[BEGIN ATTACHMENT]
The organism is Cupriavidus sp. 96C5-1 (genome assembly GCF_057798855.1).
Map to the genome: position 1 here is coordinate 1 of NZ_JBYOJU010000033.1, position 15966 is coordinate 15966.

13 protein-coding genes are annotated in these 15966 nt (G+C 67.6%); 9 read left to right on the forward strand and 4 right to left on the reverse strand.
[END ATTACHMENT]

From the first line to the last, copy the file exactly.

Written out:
The organism is Cupriavidus sp. 96C5-1 (genome assembly GCF_057798855.1).
Map to the genome: position 1 here is coordinate 1 of NZ_JBYOJU010000033.1, position 15966 is coordinate 15966.

13 protein-coding genes are annotated in these 15966 nt (G+C 67.6%); 9 read left to right on the forward strand and 4 right to left on the reverse strand.